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  • Watching the brain 'switch off' self-awareness

    Everybody has experienced a sense of “losing oneself” in an activity – being totally absorbed in a task, a movie or sex. Now researchers have caught the brain in the act.

    Self-awareness, regarded as a key element of being human, is switched off when the brain needs to concentrate hard on a tricky task, found the neurobiologists from the Weizmann Institute of Science in Rehovot, Israel.

    The team conducted a series of experiments to pinpoint the brain activity associated with introspection and that linked to sensory function. They found that the brain assumes a robotic functionality when it has to concentrate all its efforts on a difficult, timed task – only becoming "human" again when it has the luxury of time.

    Ilan Goldberg and colleagues used functional magnetic resonance imaging (fMRI) to scan the brains of nine volunteers during the study. Participants were shown picture cards and told to push buttons to indicate whether or not an animal was depicted.

    The series was shown slowly the first time, and at three times the rate on the second run through. On its third showing, the volunteers were asked to use the buttons to indicate their emotional response to the pictures. The experiment was then repeated using musical extracts, rather than pictures, and asked to identify whether a trumpet played.

    Allocating resources

    Goldberg found that when the sensory stimulus was shown slowly, and when a personal emotional response was required, the volunteers showed activity in the superfrontal gyrus – the brain region associated with self-awareness-related function.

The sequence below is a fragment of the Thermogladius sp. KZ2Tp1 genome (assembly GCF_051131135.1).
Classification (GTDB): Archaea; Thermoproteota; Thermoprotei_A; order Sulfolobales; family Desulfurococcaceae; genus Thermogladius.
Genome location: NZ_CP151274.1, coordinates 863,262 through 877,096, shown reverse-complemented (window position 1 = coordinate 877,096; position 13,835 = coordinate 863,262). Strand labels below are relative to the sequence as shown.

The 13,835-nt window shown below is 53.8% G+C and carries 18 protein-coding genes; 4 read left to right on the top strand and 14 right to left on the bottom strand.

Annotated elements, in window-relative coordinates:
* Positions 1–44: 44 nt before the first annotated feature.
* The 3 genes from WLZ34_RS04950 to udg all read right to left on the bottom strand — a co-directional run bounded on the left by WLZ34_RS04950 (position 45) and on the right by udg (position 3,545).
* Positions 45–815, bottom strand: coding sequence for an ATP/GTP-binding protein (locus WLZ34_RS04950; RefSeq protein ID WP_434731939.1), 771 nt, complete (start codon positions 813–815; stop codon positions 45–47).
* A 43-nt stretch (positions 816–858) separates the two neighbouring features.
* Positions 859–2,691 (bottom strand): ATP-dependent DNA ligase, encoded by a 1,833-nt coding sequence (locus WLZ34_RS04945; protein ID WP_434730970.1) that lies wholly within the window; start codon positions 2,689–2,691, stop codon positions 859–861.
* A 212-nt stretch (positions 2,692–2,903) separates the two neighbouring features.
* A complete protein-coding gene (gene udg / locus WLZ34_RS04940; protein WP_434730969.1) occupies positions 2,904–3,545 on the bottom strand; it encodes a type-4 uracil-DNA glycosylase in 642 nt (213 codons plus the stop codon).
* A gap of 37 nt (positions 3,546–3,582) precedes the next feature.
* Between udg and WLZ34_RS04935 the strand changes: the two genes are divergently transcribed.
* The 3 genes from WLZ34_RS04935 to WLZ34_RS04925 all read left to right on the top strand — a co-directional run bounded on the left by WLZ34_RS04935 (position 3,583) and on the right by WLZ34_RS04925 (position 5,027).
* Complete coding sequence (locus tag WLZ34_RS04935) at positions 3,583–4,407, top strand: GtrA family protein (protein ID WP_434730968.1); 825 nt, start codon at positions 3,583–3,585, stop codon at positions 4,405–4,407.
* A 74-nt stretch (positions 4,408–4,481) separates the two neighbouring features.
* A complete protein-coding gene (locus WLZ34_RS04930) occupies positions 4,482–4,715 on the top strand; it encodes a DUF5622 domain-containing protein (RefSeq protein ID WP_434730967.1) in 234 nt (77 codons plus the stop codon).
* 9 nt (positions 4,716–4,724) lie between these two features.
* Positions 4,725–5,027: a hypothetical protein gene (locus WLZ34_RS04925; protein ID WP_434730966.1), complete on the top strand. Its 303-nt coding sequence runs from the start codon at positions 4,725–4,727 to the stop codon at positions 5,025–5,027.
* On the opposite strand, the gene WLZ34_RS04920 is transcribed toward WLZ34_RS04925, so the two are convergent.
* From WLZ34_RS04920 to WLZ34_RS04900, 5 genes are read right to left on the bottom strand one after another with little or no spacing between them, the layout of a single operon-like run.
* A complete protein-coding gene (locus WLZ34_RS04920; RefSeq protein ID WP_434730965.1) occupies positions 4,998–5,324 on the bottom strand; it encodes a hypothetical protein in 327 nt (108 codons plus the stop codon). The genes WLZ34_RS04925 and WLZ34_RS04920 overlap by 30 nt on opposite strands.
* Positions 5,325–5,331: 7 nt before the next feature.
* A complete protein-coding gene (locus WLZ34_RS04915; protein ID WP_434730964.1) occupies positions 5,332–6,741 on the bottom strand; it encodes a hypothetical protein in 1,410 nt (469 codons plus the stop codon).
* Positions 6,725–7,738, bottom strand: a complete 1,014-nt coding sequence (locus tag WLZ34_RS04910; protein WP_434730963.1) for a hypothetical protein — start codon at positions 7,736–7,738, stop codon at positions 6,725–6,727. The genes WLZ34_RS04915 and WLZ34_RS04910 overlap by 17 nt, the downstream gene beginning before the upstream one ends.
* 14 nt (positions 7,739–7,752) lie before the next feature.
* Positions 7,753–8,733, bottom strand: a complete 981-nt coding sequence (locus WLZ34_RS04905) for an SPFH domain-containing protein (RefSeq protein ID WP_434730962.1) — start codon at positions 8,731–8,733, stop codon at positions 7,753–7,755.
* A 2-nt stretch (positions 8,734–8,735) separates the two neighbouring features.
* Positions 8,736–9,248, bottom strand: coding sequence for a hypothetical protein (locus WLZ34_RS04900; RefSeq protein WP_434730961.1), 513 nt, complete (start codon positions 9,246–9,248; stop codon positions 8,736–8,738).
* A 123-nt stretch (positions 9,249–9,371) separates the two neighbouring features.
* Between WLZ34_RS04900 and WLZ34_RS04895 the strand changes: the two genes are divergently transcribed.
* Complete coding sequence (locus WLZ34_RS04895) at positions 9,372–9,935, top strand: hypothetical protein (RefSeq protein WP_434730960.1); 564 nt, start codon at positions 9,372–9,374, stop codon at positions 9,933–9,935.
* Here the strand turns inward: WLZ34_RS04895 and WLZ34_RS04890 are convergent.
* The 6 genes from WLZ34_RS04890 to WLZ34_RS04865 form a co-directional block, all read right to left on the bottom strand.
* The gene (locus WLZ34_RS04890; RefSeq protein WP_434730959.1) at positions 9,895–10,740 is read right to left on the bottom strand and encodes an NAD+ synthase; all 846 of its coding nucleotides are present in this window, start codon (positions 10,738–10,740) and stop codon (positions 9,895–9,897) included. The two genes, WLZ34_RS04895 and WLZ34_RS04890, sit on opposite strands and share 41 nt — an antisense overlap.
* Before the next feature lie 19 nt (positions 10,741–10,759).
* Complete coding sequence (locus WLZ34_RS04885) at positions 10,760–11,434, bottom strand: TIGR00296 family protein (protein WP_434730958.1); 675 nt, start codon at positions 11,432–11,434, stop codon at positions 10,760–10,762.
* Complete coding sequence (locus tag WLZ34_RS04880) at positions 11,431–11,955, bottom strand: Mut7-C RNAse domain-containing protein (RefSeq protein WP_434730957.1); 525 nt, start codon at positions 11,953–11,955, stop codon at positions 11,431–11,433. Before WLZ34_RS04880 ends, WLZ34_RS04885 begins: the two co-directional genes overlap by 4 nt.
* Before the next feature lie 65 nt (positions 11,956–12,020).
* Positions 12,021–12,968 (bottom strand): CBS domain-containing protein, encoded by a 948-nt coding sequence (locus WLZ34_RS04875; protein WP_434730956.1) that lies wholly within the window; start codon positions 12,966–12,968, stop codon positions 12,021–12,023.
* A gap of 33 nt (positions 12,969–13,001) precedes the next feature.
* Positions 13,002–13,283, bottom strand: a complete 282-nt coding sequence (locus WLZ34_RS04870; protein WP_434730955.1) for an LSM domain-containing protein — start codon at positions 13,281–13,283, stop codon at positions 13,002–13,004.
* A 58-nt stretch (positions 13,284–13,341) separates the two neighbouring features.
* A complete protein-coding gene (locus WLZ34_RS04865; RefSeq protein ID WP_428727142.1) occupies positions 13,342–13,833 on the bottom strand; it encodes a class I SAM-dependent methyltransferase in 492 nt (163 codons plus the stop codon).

But when the card flipping and musical sequences were rapid, there was no activity in the superfrontal gyrus, despite activity in the sensory cortex and related structures.

    “The regions of the brain involved in introspection and sensory perception are completely segregated, although well connected,” says Goldberg, “and when the brain needs to divert all its resources to carry out a difficult task, the self-related cortex is inhibited.”

    The brain’s ability to “switch off” the self may have evolved as a protective mechanism, he suggests. “If there is a sudden danger, such as the appearance of a snake, it is not helpful to stand around wondering how one feels about the situation,” Goldberg points out.

    It is possible that research into how the brain switches self-awareness on and off will help neurologists gain a deeper understanding of autism, schizophrenia and other mental disorders where this functionality may be impaired.

    Journal reference: Neuron (vol 50, p 329)

    http://www.newscientist.com/article....ine-news_rss20

  • #2
    Sounds reasonable, and GTD helps us get out of this robotic behaviour by getting stuff out of our heads. Having said that, I quite like the feeling of getting absorbed in something, and it can be extremely productive (in fact I feel that this is the time I am being most productive). Of course it's possible to get absorbed in doing something and then realise that it was a waste of time because it wasn't the right thing to do. GTD helps us again by creating "pockets" of absorbed doing time (Next Actions) while giving us confidence that these activities contribute to the ultimate goals.

    Modern life has become so intellectually complicated for everyone that it necessary to have a system like GTD to help our brains, which have been designed to hunt down bison and live in caves, cope with it.

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    • #3
      Excellent pointer, alsa. Thanks very much. Ties in with some work on ADT that I'm interested in.

      Originally posted by treelike
      Modern life has become so intellectually complicated for everyone that it necessary to have a system like GTD to help our brains, which have been designed to hunt down bison and live in caves, cope with it.
      I quite agree. I'm presenting at a workshop next week on the topic of balance in modern life, and I think a system to organize ourselves is crucial to alleviating brain overload.

      Great stuff!


      "Overloaded Circuits: Why Smart People Underperform" Jan 2005 Harvard Business Review, Edward Hallowell

      http://doi.contentdirections.com/mr/...i=10.1225/8789
      http://lucypevensie.livejournal.com/471731.html
      http://202.183.190.133/multim/2777.pdf

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